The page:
The Yurok Tribe has been acquiring land around the Klamath River for years to restore ancestral lands and practices.

The Yurok Tribe has been acquiring land around the Klamath River for years to restore ancestral lands and practices.

Yurok Acquire 22,000 Acres of Ancestral Territory on Lower Klamath

Ancestral lands around the lower Klamath River in California now officially belong to the Yurok Tribe, after its acquisition of 22,237 acres from the Green Diamond Resource Company in Humboldt County, the tribe announced on April 13.

“The Tribe has long sought the return of ancestral land to create a salmon sanctuary and restore tribal cultural management practices, which benefit fish, wildlife and the ecosystem as a whole,” Yurok Tribal Chairman Thomas O’Rourke said in a statement.

The purchase is the latest in a series of moves the Yurok have made over several years to reacquire and restore ancestral lands.

This 34-square-mile purchase, done with help from the Western Rivers Conservancy, will be set aside as a Yurok Tribal Community Forest and more than double the tribe’s land base. The tribe plans a sustainable forestry management approach to protect salmon, clean up the water and restore meadows for traditional subsistence hunting and gathering, the statement said.

Three tributary creeks that flow through the property into the lower Klamath River will be improved as well. The Pecwan, Ke’pel and Weitchpec Creeks “provide vital cold water and spawning grounds for the many anadromous Klamath fish species,” the release said.

“This is a historic accomplishment to ensure clean, cold water for the Klamath River’s salmon runs while reestablishing a portion of the Yurok’s homeland,” said Phillip Wallin, President of Western Rivers Conservancy, in a statement with the Yurok.

“This is the culmination of almost 23 years of collaboration with the Yurok Tribe, commencing with the establishment of the Hoopa/Yurok Settlement Act of 1988. Our company is proud of our role in partnering with the Yurok and Western Rivers Conservancy to see this landscape moved into the Tribe’s stewardship,” said Neal Ewald, vice president and general manager of Green Diamond Resource Company, in the statement.

The move stemmed from a December vote by California’s State Water Resources Control Board (SWRCB) to authorize financing of $18.75 million from the Clean Water State Revolving Fund for the Yurok Tribe to purchase the land.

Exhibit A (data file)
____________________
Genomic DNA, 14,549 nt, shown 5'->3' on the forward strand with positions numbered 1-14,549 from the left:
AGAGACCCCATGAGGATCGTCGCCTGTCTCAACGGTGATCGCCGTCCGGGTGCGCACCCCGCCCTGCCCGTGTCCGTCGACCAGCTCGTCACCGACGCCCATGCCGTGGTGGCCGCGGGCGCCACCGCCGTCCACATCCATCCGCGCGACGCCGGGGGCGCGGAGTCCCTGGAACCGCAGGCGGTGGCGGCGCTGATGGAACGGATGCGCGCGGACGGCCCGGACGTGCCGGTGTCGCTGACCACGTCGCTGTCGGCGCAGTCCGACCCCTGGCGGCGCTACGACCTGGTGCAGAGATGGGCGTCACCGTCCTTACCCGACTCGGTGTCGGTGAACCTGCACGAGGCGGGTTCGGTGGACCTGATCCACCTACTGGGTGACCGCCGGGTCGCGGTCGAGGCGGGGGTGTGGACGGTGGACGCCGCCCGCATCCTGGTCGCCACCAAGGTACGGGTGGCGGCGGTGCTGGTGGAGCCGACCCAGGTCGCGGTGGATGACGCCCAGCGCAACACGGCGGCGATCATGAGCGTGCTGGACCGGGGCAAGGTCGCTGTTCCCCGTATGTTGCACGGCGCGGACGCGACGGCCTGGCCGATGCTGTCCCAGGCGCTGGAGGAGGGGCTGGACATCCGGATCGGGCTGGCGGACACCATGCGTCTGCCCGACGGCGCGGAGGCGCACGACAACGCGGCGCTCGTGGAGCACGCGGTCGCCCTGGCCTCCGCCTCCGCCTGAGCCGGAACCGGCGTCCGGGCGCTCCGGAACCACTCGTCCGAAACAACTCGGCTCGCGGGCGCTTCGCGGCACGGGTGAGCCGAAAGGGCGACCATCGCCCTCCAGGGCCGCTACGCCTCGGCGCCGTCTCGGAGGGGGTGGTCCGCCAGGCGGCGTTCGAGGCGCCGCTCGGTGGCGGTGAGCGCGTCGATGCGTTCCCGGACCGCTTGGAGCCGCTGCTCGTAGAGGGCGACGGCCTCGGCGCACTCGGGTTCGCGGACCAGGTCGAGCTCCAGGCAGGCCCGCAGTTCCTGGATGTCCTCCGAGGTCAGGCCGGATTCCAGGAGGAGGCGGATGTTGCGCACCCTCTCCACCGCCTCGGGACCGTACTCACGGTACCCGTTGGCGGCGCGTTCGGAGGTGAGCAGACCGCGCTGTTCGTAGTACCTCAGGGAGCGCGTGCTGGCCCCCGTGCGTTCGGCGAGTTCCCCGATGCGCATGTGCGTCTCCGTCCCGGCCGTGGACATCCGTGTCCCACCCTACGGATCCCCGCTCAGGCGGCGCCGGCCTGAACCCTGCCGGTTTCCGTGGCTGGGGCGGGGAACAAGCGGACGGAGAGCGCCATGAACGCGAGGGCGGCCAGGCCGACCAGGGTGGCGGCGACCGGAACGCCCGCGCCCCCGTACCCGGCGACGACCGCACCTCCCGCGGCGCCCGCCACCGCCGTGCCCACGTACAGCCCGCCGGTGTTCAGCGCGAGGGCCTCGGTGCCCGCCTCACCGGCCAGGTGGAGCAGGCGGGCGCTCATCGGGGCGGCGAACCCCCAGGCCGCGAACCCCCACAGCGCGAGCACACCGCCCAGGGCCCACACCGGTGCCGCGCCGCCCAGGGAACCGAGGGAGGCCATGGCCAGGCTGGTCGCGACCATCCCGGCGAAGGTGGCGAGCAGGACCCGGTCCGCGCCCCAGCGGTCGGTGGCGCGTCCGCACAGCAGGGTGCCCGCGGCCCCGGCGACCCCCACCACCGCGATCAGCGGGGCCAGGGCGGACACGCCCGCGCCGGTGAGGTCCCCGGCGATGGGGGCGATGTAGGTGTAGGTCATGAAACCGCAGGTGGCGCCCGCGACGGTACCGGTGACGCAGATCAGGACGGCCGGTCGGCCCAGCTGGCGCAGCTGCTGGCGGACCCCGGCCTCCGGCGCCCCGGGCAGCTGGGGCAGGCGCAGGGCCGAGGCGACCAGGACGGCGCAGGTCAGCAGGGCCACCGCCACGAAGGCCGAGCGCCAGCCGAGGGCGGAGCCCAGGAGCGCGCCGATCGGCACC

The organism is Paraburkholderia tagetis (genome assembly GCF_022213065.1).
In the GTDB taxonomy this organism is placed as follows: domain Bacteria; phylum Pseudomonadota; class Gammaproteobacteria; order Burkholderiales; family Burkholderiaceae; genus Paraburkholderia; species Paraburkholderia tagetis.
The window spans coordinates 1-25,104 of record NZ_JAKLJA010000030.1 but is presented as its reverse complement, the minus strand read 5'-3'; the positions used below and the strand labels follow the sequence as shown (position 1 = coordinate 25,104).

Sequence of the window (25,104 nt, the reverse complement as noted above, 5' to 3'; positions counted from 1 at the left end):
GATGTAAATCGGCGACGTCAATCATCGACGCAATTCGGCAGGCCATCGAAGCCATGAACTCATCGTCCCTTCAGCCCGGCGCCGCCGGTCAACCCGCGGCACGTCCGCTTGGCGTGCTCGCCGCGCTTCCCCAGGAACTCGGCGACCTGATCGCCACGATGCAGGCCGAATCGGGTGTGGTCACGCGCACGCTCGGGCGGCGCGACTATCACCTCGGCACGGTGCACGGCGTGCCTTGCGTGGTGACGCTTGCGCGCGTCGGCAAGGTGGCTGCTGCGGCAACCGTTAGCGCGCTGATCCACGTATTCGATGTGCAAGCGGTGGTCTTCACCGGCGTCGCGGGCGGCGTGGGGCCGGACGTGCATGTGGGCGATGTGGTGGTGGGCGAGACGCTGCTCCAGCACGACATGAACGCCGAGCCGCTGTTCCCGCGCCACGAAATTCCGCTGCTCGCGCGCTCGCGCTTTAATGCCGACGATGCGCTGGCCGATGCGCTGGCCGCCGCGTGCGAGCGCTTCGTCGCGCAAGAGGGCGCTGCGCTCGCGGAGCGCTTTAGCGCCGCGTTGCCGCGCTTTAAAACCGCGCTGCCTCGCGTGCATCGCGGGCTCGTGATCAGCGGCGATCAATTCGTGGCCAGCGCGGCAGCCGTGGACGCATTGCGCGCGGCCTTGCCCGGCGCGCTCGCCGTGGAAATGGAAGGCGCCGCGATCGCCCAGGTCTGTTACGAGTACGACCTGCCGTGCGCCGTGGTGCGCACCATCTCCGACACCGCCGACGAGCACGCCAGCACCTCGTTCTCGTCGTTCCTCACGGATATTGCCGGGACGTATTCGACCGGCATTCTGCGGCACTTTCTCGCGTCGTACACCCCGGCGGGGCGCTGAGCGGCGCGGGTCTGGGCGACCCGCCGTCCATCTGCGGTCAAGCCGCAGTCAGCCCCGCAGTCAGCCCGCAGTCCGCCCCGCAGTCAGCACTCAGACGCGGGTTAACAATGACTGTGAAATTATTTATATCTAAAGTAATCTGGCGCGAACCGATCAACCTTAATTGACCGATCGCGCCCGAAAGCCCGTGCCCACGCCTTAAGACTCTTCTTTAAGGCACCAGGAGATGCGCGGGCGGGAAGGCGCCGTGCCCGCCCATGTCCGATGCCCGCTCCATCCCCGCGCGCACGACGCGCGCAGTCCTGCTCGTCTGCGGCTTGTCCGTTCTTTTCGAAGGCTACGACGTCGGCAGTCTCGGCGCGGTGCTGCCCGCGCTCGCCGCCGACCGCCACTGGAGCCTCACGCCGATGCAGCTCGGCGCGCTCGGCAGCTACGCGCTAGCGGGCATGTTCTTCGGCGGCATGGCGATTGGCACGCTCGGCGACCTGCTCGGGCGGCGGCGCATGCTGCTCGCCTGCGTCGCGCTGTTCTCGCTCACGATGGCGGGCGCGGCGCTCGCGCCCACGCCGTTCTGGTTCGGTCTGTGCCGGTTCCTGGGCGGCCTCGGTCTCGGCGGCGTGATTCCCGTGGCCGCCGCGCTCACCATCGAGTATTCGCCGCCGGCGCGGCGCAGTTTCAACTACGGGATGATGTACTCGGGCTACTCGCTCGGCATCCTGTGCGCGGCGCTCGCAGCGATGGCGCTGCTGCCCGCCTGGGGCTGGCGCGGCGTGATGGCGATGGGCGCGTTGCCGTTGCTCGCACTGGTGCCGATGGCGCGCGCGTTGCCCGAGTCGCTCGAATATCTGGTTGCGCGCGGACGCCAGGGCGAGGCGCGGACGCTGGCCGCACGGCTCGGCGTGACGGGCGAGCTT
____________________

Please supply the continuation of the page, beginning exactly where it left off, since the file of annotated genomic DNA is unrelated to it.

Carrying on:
“The State Water Resources Control Board supports this project as part of our program to continue to reduce nonpoint source pollution in California’s waterways,” said Esteban Almanza, head of SWRCB’s Division of Financial Assistance, in the joint statement. “This is an excellent project that provides multiple benefits to water quality and salmon habitat, and meets the high standards of management practices toward the success of our program objectives.”

The tribe’s practices of limiting road-building, increasing forest diversity, setting aside carbon reserves and not using herbicides, among other management prescriptions, help meet state pollution limitations on the Klamath, Almanza said.

It will also protect the habitat of seven aquatic species, including coho salmon, steelhead trout, Chinook salmon, coastal cutthroat trout, rainbow trout, southern torrent salamander, and tailed frog, which was called for years ago in the Green Diamond’s Aquatic Habitat Conservation Plan. In the forest, the tribe’s policies will promote diversity and cultivate old-growth habitat, benefitting the marbled murrelet, northern spotted owl, fisher, Humboldt marten and mardon skipper.

In addition to being a major conservation achievement, this project is also a major cultural accomplishment. The Yurok Tribe has long sought to regain this ancestral territory to rejuvenate traditional cultural practices, including subsistence fishing, hunting, gathering and basket-weaving, the press release said.

“The Yurok Tribe looks forward to managing these lands in the way they were meant to be, which is for all species,” Chairman O’Rourke said.

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